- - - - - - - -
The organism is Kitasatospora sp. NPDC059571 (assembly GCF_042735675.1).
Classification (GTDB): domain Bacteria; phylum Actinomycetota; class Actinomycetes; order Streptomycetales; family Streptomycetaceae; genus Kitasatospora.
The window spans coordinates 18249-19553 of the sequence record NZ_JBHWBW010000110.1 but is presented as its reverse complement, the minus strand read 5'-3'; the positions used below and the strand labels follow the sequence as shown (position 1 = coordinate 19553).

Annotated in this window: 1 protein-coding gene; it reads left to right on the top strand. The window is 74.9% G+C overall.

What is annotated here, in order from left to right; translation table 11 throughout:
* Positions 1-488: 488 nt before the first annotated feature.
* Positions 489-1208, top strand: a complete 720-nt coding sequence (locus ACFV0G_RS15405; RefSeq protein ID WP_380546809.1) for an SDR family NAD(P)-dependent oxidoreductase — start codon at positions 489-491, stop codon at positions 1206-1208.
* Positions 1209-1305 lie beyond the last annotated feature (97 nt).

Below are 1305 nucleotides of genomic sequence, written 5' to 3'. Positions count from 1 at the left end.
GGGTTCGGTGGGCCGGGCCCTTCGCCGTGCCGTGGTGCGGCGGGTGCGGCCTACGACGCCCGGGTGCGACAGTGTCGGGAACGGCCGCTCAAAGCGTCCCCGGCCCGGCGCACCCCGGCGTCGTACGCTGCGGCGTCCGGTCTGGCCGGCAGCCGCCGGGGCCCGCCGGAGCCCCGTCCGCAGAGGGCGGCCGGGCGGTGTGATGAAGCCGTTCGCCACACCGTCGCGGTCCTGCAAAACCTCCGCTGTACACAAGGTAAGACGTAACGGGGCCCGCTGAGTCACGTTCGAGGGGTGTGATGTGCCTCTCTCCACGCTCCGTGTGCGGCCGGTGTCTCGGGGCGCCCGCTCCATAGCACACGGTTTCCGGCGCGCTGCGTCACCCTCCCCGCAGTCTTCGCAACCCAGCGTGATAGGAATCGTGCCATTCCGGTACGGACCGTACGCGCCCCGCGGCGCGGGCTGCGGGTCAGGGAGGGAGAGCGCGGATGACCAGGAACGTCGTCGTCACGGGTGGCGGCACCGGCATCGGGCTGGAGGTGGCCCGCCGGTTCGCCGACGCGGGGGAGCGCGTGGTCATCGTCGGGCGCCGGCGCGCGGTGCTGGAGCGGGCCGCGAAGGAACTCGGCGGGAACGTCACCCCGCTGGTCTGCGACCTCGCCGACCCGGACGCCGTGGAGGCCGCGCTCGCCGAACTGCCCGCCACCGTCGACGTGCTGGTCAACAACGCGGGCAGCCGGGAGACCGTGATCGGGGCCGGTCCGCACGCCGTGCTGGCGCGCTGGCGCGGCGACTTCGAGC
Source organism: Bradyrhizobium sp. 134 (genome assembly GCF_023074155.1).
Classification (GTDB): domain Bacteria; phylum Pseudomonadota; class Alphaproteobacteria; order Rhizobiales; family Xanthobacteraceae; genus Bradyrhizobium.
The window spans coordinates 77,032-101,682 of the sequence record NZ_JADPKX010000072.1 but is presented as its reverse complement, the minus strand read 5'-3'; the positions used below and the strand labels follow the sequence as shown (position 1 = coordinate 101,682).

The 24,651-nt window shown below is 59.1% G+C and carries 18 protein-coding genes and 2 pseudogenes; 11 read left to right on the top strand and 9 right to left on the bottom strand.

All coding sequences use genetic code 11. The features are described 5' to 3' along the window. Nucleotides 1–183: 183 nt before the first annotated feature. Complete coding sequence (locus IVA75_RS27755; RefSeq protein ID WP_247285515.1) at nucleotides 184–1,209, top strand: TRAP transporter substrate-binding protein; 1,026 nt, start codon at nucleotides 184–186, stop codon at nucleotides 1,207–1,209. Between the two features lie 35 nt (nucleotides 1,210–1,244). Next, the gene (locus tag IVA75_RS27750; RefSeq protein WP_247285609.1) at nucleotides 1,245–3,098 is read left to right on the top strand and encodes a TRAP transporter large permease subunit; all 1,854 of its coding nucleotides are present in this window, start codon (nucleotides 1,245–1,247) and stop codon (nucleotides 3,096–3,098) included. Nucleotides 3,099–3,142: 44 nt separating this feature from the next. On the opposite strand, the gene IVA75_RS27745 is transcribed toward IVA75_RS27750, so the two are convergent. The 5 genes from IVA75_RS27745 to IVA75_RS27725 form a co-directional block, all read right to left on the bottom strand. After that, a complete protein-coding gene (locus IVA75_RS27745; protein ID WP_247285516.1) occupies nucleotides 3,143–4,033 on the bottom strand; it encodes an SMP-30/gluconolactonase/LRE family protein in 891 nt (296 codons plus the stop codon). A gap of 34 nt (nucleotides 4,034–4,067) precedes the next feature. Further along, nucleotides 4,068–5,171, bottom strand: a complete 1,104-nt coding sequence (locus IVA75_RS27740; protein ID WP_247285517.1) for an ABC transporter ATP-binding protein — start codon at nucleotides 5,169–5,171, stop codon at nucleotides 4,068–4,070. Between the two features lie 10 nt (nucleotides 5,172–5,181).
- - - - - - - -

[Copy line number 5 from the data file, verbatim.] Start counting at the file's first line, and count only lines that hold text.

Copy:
What is annotated here, in order from left to right; translation table 11 throughout: